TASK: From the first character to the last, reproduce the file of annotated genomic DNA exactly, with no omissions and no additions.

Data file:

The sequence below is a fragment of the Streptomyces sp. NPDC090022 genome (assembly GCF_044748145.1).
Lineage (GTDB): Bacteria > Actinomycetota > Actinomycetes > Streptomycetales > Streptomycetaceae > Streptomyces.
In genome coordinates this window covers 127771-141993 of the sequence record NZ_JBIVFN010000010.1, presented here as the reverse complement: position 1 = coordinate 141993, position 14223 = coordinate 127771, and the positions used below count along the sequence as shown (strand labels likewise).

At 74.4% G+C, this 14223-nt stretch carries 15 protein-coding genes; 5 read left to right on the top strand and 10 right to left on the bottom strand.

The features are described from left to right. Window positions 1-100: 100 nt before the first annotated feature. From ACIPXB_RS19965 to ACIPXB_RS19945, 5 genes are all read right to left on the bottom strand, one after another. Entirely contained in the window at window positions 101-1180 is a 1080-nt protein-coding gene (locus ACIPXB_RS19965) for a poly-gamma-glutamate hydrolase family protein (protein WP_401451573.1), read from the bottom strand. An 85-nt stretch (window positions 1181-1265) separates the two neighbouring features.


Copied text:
The sequence below is a fragment of the Streptomyces sp. NPDC090022 genome (assembly GCF_044748145.1).
Lineage (GTDB): Bacteria > Actinomycetota > Actinomycetes > Streptomycetales > Streptomycetaceae > Streptomyces.
In genome coordinates this window covers 127771-141993 of the sequence record NZ_JBIVFN010000010.1, presented here as the reverse complement: position 1 = coordinate 141993, position 14223 = coordinate 127771, and the positions used below count along the sequence as shown (strand labels likewise).

At 74.4% G+C, this 14223-nt stretch carries 15 protein-coding genes; 5 read left to right on the top strand and 10 right to left on the bottom strand.

The features are described from left to right. Window positions 1-100: 100 nt before the first annotated feature. From ACIPXB_RS19965 to ACIPXB_RS19945, 5 genes are all read right to left on the bottom strand, one after another. Entirely contained in the window at window positions 101-1180 is a 1080-nt protein-coding gene (locus ACIPXB_RS19965) for a poly-gamma-glutamate hydrolase family protein (protein WP_401451573.1), read from the bottom strand. An 85-nt stretch (window positions 1181-1265) separates the two neighbouring features.